Joint estimation of multiple graphical models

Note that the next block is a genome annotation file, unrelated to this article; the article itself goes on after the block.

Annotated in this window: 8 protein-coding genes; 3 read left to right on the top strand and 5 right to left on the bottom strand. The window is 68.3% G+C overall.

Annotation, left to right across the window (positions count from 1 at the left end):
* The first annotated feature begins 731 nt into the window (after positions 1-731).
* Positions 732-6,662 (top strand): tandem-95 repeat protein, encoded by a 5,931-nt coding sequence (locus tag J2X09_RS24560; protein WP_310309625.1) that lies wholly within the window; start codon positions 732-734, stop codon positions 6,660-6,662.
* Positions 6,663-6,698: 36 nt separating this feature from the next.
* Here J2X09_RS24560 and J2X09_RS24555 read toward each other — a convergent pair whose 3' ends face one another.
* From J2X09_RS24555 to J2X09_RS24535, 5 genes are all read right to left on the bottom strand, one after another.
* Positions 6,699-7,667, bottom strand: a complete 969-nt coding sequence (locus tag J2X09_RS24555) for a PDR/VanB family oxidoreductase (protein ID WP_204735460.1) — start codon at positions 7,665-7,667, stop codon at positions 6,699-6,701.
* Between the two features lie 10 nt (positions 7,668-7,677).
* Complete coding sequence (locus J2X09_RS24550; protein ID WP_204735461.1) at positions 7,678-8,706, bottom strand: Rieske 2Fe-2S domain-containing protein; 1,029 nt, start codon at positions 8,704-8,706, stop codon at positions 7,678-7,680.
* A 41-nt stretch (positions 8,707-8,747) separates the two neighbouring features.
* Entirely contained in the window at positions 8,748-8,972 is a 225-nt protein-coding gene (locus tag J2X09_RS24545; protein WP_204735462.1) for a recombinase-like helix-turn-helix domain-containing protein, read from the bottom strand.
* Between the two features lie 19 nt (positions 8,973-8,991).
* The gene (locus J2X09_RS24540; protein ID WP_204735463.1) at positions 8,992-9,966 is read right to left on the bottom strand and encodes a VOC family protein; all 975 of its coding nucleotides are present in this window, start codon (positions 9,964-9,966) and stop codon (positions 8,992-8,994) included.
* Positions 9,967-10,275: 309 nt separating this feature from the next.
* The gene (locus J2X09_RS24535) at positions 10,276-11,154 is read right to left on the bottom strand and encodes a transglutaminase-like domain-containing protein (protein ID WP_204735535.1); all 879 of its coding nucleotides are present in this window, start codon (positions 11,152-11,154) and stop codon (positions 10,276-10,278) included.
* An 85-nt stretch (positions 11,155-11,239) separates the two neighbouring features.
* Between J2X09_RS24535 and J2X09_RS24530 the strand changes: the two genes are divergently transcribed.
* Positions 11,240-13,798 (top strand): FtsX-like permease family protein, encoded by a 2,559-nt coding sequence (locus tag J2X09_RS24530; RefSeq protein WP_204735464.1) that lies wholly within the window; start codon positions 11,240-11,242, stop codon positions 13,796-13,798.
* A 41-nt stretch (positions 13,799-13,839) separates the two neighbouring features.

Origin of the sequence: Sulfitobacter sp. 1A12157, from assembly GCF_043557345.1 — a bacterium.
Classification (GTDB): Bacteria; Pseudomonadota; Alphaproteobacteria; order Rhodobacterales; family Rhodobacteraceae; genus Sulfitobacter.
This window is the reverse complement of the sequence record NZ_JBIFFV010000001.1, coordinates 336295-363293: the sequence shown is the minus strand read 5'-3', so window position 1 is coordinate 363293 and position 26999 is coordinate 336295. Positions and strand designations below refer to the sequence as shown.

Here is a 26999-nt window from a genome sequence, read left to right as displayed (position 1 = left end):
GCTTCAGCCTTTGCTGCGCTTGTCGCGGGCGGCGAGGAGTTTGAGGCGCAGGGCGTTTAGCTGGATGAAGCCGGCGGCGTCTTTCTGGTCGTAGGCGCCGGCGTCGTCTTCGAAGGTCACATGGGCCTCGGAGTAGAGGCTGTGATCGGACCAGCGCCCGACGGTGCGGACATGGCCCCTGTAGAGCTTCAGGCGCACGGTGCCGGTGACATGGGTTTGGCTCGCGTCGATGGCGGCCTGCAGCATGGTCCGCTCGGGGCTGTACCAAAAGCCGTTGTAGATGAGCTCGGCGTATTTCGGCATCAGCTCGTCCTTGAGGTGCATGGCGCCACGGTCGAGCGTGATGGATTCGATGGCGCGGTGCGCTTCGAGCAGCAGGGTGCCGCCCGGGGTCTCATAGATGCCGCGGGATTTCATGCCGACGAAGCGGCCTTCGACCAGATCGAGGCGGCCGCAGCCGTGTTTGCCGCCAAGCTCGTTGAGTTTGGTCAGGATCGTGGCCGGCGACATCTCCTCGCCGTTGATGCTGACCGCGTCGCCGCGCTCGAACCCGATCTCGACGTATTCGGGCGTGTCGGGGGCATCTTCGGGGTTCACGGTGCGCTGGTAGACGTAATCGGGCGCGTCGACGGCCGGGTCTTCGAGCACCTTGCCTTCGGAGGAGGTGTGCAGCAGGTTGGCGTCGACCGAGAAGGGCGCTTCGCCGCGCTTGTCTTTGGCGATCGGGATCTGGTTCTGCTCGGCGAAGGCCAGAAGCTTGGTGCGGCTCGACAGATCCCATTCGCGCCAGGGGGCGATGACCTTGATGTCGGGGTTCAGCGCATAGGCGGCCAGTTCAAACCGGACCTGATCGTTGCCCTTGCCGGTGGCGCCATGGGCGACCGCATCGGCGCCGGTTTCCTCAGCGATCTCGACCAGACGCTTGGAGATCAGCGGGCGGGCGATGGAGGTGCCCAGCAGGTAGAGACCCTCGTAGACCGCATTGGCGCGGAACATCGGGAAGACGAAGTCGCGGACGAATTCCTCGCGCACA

PLAKSIENKO, ANNA
2021

Abstract